image file: c8sc05693e-f2.tif
Fig. 2 UV-Vis spectra of PMI dyes immobilised on a thin TiO2 film (6 μm thickness) recorded at room temperature.

Electrochemical experiments were performed in a mixed dichloromethane (DCM)/DMF (95/5, v/v) solution – used instead of pure DMF conditions in order to reach higher dye concentration – with tetrabutylammonium hexafluorophosphate (TBAP, 0.1 M) as the supporting electrolyte. All cyclic voltammograms display an irreversible wave, located (onset potential) at approximately +1.4 V vs. normal hydrogen electrode (NHE) corresponding to the oxidation of the perylene core. This anodic wave is observed at more negative values in PMI-HQui (Eox(PMI-HQui) = +1.2 V vs. NHE), and at slightly more positive values in case of the PMI-DPA (Eox(PMI-DPA) ≈ +1.5 V vs. NHE). In the former case, this shift can be explained by the electron-rich hydroxyquinoline unit which destabilises the highest occupied molecular orbital energy level. The electron withdrawing effect of dipicolinic acid can explain the more difficult oxidation of PMI-DPA.

Fluorescence spectra of the PMI sensitisers were recorded in a diluted DMF solution, and the energy of the 0–0 transition values (E00) were estimated at approximately 2.22 eV by using the intersection between the normalised absorption and luminescence spectra (Fig. S2). The different anchors do not strongly affect E00 values, giving oxidation potentials in the excited state (E(S+/S*)) between −1.01 and −0.75 V vs. NHE corresponding to PMI-HQui and PMI-DPA, respectively (Table 1).

Table 1 Maximum absorption wavelength (λmax), E00, the first oxidation potential (E(S+/S)) and (E(S+/S*)) of PMI dyes with different anchors
Dye λ max (nm)a/(ε, M−1 cm−1) E 00 (eV) E(S+/S) (V vs. NHE) E(S+/S*)b(V vs. NHE)
a In DMF. b E(S+/S*) = E(S+/S) − E00. S: ground state of PMI, S*: excited state, S+: oxidised state.
PMI-CO2H 536 (4.9 × 104) 2.21 1.44 −0.77
PMI-Acac 538 (5.4 × 104) 2.22 1.34 −0.88
PMI-PO3H2 536 (3.8 × 104) 2.21 1.43 −0.78
PMI-HQui 545 (5.6 × 104) 2.21 1.20 −1.01
PMI-DPA 536 (4.0 × 104) 2.24 1.49 −0.75

The photoactivity mechanism of n-type DSC and DSP systems relies on an oxidative quenching of the sensitiser excited state (S*) by the conduction band of the semiconductor, followed by the regeneration of the dye ground state by the redox mediator or ED (Fig. 1).4 Considering the oxidation potentials of the redox mediator (E(I3/I) = 0.54 V vs. NHE) and sacrificial EDs (E(TEOA+/TEOA) = 0.82 V vs. NHE, pH 7.0; E(AA+/AA) < 0.20 V vs. NHE, pH 4.5) used in our study, dye regeneration is highly exergonic and therefore thermodynamically favourable.42,43 Similarly, a conduction band potential of TiO2, ECB(TiO2), of approximately −0.55 V vs. NHE (at pH 4.5) indicates a thermodynamically favourable electron injection.44 However, the driving force could become insufficient as the pH increases and ECB(TiO2) edge becomes more negative (shift of −59 mV per pH unit increase) (see Table S1).45,46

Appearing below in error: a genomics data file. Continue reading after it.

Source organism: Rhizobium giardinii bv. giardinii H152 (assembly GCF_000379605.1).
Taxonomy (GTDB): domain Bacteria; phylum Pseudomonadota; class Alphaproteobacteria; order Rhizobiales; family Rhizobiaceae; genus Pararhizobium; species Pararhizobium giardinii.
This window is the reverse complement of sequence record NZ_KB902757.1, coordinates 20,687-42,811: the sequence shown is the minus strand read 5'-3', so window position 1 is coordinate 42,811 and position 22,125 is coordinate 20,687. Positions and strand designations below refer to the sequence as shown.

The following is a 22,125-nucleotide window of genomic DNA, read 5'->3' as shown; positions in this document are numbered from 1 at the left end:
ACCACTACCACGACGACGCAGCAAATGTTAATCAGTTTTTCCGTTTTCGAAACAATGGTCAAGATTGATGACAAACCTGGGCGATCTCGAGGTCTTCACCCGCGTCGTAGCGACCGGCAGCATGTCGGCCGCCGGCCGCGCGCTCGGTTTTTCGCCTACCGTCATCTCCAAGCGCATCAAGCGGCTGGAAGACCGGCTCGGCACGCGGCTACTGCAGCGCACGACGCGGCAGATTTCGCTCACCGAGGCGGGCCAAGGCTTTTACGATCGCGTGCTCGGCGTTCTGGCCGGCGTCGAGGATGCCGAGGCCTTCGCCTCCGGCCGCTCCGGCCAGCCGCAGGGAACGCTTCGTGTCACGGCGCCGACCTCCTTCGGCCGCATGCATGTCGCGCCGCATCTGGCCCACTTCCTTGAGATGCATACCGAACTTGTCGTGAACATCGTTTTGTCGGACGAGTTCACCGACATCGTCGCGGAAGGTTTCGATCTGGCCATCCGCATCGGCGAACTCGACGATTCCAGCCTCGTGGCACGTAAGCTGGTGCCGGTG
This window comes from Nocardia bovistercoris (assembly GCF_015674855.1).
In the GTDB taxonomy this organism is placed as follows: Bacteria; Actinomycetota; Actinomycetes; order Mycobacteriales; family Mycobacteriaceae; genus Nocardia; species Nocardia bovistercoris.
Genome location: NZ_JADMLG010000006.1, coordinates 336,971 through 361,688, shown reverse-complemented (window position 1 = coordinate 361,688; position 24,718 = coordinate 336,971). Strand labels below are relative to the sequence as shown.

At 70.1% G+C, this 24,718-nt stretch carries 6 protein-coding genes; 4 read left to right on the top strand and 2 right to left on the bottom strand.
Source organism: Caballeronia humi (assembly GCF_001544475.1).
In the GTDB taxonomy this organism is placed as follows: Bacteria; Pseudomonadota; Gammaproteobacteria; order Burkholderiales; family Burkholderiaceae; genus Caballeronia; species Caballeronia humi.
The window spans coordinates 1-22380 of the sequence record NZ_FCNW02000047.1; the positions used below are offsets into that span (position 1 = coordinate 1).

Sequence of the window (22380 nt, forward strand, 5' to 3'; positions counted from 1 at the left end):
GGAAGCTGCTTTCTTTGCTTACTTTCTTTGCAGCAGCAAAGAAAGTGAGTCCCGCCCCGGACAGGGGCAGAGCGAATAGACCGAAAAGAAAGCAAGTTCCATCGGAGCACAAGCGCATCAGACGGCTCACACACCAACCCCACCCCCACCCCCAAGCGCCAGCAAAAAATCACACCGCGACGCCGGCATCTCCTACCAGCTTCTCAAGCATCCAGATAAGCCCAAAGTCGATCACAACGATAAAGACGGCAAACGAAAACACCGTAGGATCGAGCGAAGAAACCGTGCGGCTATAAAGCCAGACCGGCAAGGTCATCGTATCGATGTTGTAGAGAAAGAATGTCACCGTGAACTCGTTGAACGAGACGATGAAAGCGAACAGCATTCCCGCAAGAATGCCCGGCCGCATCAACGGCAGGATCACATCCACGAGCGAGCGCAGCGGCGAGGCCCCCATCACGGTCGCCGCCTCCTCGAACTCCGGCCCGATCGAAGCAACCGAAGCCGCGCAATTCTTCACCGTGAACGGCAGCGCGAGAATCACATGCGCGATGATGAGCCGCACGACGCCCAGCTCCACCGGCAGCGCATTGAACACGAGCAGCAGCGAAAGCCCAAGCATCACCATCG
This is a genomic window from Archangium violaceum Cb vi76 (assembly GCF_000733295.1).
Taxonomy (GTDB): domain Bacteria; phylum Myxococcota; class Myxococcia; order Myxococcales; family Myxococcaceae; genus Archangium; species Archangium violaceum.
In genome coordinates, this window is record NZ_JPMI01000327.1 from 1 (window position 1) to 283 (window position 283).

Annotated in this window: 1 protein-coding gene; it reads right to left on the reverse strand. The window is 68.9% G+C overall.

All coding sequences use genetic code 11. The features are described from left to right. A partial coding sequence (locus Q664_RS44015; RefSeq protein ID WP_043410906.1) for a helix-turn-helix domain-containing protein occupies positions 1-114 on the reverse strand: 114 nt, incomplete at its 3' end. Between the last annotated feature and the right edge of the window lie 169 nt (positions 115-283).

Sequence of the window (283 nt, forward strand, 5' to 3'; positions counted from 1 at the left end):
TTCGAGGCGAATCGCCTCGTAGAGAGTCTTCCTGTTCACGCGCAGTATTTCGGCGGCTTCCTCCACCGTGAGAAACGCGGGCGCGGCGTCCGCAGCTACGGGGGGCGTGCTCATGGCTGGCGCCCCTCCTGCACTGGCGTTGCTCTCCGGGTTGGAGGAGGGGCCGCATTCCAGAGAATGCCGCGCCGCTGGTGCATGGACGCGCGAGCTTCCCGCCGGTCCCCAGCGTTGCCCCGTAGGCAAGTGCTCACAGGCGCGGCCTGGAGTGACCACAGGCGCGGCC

Dye-sensitised electrodes

We investigated and compared the photo-conversion efficiency of PMI-sensitised DSCs, in water and acetonitrile (ACN) as an organic solvent benchmark, using sensitised TiO2 anodes (100% anatase, 0.25 cm2, thickness 16 μm) in combination with I3/I as the redox mediator and Pt as a counter electrode (Tables 2 and S2). Digital photography of the sensitised electrodes and of an assembled DSC are available in Fig. S3. Measurements were performed at room temperature without mask under simulated solar light (AM 1.5 G, 100 mW cm−2). Photovoltaic efficiencies (ηs) from <0.1% to 0.5% were recorded in aqueous electrolyte solution, highlighting a substantial difference in performance between the PMI dyes with different anchors (Table 2). The short-circuit photocurrents (JSCs) are in line with previously reported Ru complex-sensitised aqueous DSC systems.10